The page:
Royal Barge Procession

Bangkok Travel Blog

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The Seahorse masthead of the King's Barge.
Once every decade or so, the beloved King of Thailand commands an armada of Royal Barges down the Chao Praya river.   This year we were priveledged to witness the procession as 54 royal barges rowed by more than 2000 Royal Thai Navy sailors paraded down the Chao Praya River.   Dressed in traditional Siamese uniforms, the Barges began at the Royal Dock and proceeded to the Grand Palace in front of royalty from 25 countries.

As with any big event, proper planning is critical.  Of course, we didn't do any planning, in fact, I was on Google Earth trying to find a good viewpoint minutes before we left for the event.  By random chance we ran into another American and the three of us proceeded down to the riverside.   There was no good way to get to the parade route, we ended up taking the Skytrain to Saphan Thaksin and then getting a cab as far north as we could go.
A full view of a war barge. Can you see the cannon in the front? every barge features a cannon
  The police had closed most of the roads, so we ended up on foot.  Let me assure you, being on foot in Bangkok in the summer is not the most pleasant experience.

Ultimately, we ended up at the S&P restuarant near at the northwest corner of the grand palace.  They were supposedly sold out of viewing seats, but 500 Baht per person and tickets magically appeared.  We were ushered through a series of gates until we arrived at a private dock, third row back from the river.

The view was great!  even better, the Thais at the event remained seated the whole time, while I acted as the obnoxious american, with my camera and tripod.  I was fairly careful to keep a low profile, and there weren't too many people behind me, and there was a wide viewing area.
The Naga Barge had this stuppa on it. I think it must be a religeous relic.
 

The procession began at 18:30 and it was magnificent.  The barges are ornately designed wooden craft with unique mastheads.  The Kings barge is the largest and the only one with a seahorse masthead, it was truely magnificent.  While the rowers row, they chanted a rowing chant that had been composed by a member of the Royal Thai Navy in honor of the King.  As the barges slid by and the chanting echoed off the water, it was easy to imagine yourself in ancient Siam, watching the king go by.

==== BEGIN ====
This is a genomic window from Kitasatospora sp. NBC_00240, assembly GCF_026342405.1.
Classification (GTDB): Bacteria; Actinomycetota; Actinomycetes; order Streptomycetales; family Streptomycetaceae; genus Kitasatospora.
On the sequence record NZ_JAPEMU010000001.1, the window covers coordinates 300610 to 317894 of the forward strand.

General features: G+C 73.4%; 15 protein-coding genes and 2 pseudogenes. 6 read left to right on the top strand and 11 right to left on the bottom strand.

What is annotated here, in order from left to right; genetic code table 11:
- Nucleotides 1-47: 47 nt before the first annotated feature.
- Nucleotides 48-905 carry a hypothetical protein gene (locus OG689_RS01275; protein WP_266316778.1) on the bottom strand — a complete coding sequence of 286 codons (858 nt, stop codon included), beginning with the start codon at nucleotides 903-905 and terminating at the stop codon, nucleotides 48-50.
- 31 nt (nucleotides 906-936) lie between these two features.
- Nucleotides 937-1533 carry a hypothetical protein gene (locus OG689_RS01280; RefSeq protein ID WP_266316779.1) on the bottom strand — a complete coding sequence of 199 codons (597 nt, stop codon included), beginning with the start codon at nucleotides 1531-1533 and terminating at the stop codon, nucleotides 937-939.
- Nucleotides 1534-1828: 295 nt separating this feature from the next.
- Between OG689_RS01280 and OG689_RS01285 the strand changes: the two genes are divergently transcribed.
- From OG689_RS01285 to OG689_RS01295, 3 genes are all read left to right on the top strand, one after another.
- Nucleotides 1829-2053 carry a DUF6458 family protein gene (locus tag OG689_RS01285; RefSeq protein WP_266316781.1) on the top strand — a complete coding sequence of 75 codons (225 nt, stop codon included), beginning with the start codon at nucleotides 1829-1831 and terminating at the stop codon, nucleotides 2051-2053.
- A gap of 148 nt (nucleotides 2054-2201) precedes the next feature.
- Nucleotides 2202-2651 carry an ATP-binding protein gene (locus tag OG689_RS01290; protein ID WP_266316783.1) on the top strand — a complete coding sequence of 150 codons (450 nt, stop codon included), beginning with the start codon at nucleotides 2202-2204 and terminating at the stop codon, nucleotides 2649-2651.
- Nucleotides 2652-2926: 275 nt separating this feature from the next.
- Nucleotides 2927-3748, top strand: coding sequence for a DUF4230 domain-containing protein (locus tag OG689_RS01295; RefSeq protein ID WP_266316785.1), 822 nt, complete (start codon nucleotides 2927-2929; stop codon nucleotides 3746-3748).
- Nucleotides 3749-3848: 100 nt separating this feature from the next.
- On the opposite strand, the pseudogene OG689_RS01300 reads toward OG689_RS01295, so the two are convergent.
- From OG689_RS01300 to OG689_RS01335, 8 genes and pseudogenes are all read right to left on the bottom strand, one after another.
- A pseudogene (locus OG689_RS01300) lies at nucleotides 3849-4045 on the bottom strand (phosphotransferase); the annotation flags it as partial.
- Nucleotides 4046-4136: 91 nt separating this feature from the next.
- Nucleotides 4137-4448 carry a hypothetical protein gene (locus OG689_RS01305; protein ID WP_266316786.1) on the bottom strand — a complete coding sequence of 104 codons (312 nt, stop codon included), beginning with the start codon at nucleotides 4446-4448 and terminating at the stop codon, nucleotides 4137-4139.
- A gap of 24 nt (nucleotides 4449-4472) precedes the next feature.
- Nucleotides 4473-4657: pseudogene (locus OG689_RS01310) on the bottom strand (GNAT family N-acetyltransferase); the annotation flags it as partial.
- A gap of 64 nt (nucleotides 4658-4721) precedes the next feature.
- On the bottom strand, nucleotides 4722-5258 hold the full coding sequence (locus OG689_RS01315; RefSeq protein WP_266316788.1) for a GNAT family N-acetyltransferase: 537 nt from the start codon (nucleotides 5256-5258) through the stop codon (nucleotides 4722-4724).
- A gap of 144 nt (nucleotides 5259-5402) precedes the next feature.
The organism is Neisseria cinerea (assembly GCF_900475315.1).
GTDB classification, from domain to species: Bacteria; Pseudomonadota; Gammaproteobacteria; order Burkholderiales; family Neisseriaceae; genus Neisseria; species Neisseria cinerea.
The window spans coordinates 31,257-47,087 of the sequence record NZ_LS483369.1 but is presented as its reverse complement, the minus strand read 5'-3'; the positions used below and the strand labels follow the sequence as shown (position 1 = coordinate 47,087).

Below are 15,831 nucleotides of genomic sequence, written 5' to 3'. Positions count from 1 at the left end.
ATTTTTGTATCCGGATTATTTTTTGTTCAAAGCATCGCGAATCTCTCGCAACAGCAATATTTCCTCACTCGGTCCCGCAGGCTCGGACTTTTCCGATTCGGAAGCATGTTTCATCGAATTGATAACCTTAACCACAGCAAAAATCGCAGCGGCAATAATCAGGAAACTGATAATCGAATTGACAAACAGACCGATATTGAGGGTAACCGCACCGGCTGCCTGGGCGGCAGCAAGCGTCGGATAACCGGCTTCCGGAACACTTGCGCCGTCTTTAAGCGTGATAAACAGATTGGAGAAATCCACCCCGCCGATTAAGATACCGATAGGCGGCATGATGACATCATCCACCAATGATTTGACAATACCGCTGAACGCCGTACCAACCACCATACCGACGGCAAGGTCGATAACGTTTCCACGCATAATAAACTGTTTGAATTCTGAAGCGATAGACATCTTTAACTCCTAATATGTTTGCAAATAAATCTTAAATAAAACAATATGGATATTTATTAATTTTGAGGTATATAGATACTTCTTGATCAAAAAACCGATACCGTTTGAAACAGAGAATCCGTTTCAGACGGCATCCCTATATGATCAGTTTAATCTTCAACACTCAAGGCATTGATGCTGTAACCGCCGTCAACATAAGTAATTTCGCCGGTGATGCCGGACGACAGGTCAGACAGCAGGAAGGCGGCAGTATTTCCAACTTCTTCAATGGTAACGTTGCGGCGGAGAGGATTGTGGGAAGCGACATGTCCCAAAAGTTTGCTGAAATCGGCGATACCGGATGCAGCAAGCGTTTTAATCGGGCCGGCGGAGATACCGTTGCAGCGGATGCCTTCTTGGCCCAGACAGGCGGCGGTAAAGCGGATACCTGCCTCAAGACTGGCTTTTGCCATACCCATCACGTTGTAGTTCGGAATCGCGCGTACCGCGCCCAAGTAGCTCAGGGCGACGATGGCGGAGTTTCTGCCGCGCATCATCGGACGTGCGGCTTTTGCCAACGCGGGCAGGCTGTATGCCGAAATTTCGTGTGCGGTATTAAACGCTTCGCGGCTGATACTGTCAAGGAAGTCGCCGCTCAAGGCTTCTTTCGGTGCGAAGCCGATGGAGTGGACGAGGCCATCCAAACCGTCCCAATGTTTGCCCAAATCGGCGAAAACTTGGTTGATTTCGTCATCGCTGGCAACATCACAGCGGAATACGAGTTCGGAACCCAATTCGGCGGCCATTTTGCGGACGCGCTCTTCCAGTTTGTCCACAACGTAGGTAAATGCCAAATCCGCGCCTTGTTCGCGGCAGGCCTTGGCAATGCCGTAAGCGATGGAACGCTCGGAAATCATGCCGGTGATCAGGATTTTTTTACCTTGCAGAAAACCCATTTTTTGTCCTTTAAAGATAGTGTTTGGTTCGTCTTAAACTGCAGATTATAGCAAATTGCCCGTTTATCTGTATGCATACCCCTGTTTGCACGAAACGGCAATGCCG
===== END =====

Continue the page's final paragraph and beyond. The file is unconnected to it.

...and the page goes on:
These pictures cannot do justice to the spectacle.  The barges were so long, and the chanting so rythmic that the scene cannot be conveyed easily.   The motion of boats and oars, unified with so many colors and rythmic beats of drums and chants was like watching a moving meditation.  To be a part a spectator of this kind of event is also to be a part of it, for you can't help feeling that the procession is as much about the viewer as it is about the majesty of this ritual.
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The Seahorse masthead of the King…
The Seahorse masthead of the King…
A full view of a war barge.  Can y…
A full view of a war barge. Can …
The Naga Barge had this stuppa on …
The Naga Barge had this stuppa on…
This Barge features the seven head…
This Barge features the seven hea…
This is the most common Barge.  Th…
This is the most common Barge. T…
The center of the barge is where t…
The center of the barge is where …
The Tillers steering the Royal Bar…
The Tillers steering the Royal Ba…
The barge in the cnter features Ha…
The barge in the cnter features H…
A close up view of the Thai Royalty
A close up view of the Thai Royalty
The Kings barge passes Wat Arun (…
The King's barge passes Wat Arun …
I dont know the masthead of this …
I don't know the masthead of this…
A view of the barges
A view of the barges
Another view of the Nage barge, wi…
Another view of the Nage barge, w…
A barge passes by Wat Arun.
A barge passes by Wat Arun.
Royalty
Royalty
Another royal barge with a Hanuman…
Another royal barge with a Hanuma…
The flag of the King of Thailand a…
The flag of the King of Thailand …
Bangkok
photo by: Deats